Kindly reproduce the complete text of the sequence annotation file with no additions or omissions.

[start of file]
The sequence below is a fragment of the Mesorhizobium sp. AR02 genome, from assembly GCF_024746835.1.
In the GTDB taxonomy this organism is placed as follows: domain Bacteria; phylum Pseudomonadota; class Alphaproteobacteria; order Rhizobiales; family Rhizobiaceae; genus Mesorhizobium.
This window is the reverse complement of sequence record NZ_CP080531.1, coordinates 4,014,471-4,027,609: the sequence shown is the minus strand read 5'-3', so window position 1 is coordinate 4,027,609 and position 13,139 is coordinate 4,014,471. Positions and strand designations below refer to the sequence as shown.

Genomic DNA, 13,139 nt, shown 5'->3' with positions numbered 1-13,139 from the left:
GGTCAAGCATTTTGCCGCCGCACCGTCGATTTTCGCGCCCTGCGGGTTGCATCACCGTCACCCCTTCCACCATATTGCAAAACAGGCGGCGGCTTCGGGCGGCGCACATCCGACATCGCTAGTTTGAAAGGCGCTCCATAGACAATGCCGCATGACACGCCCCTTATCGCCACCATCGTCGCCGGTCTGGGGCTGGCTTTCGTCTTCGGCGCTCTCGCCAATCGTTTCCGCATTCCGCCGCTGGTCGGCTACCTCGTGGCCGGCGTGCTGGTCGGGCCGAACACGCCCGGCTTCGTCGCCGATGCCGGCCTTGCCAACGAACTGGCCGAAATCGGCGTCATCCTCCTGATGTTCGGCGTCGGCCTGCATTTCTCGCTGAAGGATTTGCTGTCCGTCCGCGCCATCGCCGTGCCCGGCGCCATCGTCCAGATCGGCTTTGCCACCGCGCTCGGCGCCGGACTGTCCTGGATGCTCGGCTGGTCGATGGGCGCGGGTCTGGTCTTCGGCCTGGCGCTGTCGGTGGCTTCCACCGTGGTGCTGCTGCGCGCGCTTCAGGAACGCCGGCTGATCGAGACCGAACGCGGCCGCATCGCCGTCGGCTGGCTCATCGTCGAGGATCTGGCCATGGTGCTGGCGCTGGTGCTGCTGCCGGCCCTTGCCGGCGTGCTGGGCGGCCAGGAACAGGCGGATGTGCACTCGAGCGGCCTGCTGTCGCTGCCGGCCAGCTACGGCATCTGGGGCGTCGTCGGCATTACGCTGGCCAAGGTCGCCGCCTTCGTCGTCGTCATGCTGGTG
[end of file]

The sequence below is a fragment of the Mesorhizobium sp. AR02 genome, from assembly GCF_024746835.1.
In the GTDB taxonomy this organism is placed as follows: domain Bacteria; phylum Pseudomonadota; class Alphaproteobacteria; order Rhizobiales; family Rhizobiaceae; genus Mesorhizobium.
This window is the reverse complement of sequence record NZ_CP080531.1, coordinates 4,014,471-4,027,609: the sequence shown is the minus strand read 5'-3', so window position 1 is coordinate 4,027,609 and position 13,139 is coordinate 4,014,471. Positions and strand designations below refer to the sequence as shown.

Genomic DNA, 13,139 nt, shown 5'->3' with positions numbered 1-13,139 from the left:
GGTCAAGCATTTTGCCGCCGCACCGTCGATTTTCGCGCCCTGCGGGTTGCATCACCGTCACCCCTTCCACCATATTGCAAAACAGGCGGCGGCTTCGGGCGGCGCACATCCGACATCGCTAGTTTGAAAGGCGCTCCATAGACAATGCCGCATGACACGCCCCTTATCGCCACCATCGTCGCCGGTCTGGGGCTGGCTTTCGTCTTCGGCGCTCTCGCCAATCGTTTCCGCATTCCGCCGCTGGTCGGCTACCTCGTGGCCGGCGTGCTGGTCGGGCCGAACACGCCCGGCTTCGTCGCCGATGCCGGCCTTGCCAACGAACTGGCCGAAATCGGCGTCATCCTCCTGATGTTCGGCGTCGGCCTGCATTTCTCGCTGAAGGATTTGCTGTCCGTCCGCGCCATCGCCGTGCCCGGCGCCATCGTCCAGATCGGCTTTGCCACCGCGCTCGGCGCCGGACTGTCCTGGATGCTCGGCTGGTCGATGGGCGCGGGTCTGGTCTTCGGCCTGGCGCTGTCGGTGGCTTCCACCGTGGTGCTGCTGCGCGCGCTTCAGGAACGCCGGCTGATCGAGACCGAACGCGGCCGCATCGCCGTCGGCTGGCTCATCGTCGAGGATCTGGCCATGGTGCTGGCGCTGGTGCTGCTGCCGGCCCTTGCCGGCGTGCTGGGCGGCCAGGAACAGGCGGATGTGCACTCGAGCGGCCTGCTGTCGCTGCCGGCCAGCTACGGCATCTGGGGCGTCGTCGGCATTACGCTGGCCAAGGTCGCCGCCTTCGTCGTCGTCATGCTGGTG